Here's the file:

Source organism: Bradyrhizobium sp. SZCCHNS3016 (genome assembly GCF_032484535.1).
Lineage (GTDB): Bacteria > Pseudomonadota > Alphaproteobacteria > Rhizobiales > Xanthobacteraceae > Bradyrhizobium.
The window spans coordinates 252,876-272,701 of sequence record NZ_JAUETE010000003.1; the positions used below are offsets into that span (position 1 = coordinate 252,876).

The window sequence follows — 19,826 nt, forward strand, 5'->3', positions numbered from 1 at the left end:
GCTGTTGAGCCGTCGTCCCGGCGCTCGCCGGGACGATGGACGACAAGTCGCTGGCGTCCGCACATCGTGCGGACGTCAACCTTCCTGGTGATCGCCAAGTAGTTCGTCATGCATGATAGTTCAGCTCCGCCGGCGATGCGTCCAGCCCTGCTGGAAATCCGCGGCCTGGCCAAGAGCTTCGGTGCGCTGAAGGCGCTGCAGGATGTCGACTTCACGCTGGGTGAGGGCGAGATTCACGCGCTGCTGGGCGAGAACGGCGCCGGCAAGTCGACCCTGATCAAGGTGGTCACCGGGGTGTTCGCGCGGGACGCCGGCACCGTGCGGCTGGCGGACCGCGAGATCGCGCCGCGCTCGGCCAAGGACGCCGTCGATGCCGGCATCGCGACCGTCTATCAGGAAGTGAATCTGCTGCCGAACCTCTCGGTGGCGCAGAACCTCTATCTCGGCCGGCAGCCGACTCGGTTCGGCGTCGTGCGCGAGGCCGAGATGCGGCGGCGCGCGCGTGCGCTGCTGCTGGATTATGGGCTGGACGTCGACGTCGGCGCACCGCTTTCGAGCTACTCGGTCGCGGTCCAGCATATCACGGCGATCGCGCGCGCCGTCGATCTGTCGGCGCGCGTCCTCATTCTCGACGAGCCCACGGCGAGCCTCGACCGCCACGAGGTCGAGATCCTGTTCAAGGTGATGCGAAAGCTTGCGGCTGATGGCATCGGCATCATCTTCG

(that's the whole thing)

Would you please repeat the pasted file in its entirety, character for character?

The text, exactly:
Source organism: Bradyrhizobium sp. SZCCHNS3016 (genome assembly GCF_032484535.1).
Lineage (GTDB): Bacteria > Pseudomonadota > Alphaproteobacteria > Rhizobiales > Xanthobacteraceae > Bradyrhizobium.
The window spans coordinates 252,876-272,701 of sequence record NZ_JAUETE010000003.1; the positions used below are offsets into that span (position 1 = coordinate 252,876).

The window sequence follows — 19,826 nt, forward strand, 5'->3', positions numbered from 1 at the left end:
GCTGTTGAGCCGTCGTCCCGGCGCTCGCCGGGACGATGGACGACAAGTCGCTGGCGTCCGCACATCGTGCGGACGTCAACCTTCCTGGTGATCGCCAAGTAGTTCGTCATGCATGATAGTTCAGCTCCGCCGGCGATGCGTCCAGCCCTGCTGGAAATCCGCGGCCTGGCCAAGAGCTTCGGTGCGCTGAAGGCGCTGCAGGATGTCGACTTCACGCTGGGTGAGGGCGAGATTCACGCGCTGCTGGGCGAGAACGGCGCCGGCAAGTCGACCCTGATCAAGGTGGTCACCGGGGTGTTCGCGCGGGACGCCGGCACCGTGCGGCTGGCGGACCGCGAGATCGCGCCGCGCTCGGCCAAGGACGCCGTCGATGCCGGCATCGCGACCGTCTATCAGGAAGTGAATCTGCTGCCGAACCTCTCGGTGGCGCAGAACCTCTATCTCGGCCGGCAGCCGACTCGGTTCGGCGTCGTGCGCGAGGCCGAGATGCGGCGGCGCGCGCGTGCGCTGCTGCTGGATTATGGGCTGGACGTCGACGTCGGCGCACCGCTTTCGAGCTACTCGGTCGCGGTCCAGCATATCACGGCGATCGCGCGCGCCGTCGATCTGTCGGCGCGCGTCCTCATTCTCGACGAGCCCACGGCGAGCCTCGACCGCCACGAGGTCGAGATCCTGTTCAAGGTGATGCGAAAGCTTGCGGCTGATGGCATCGGCATCATCTTCG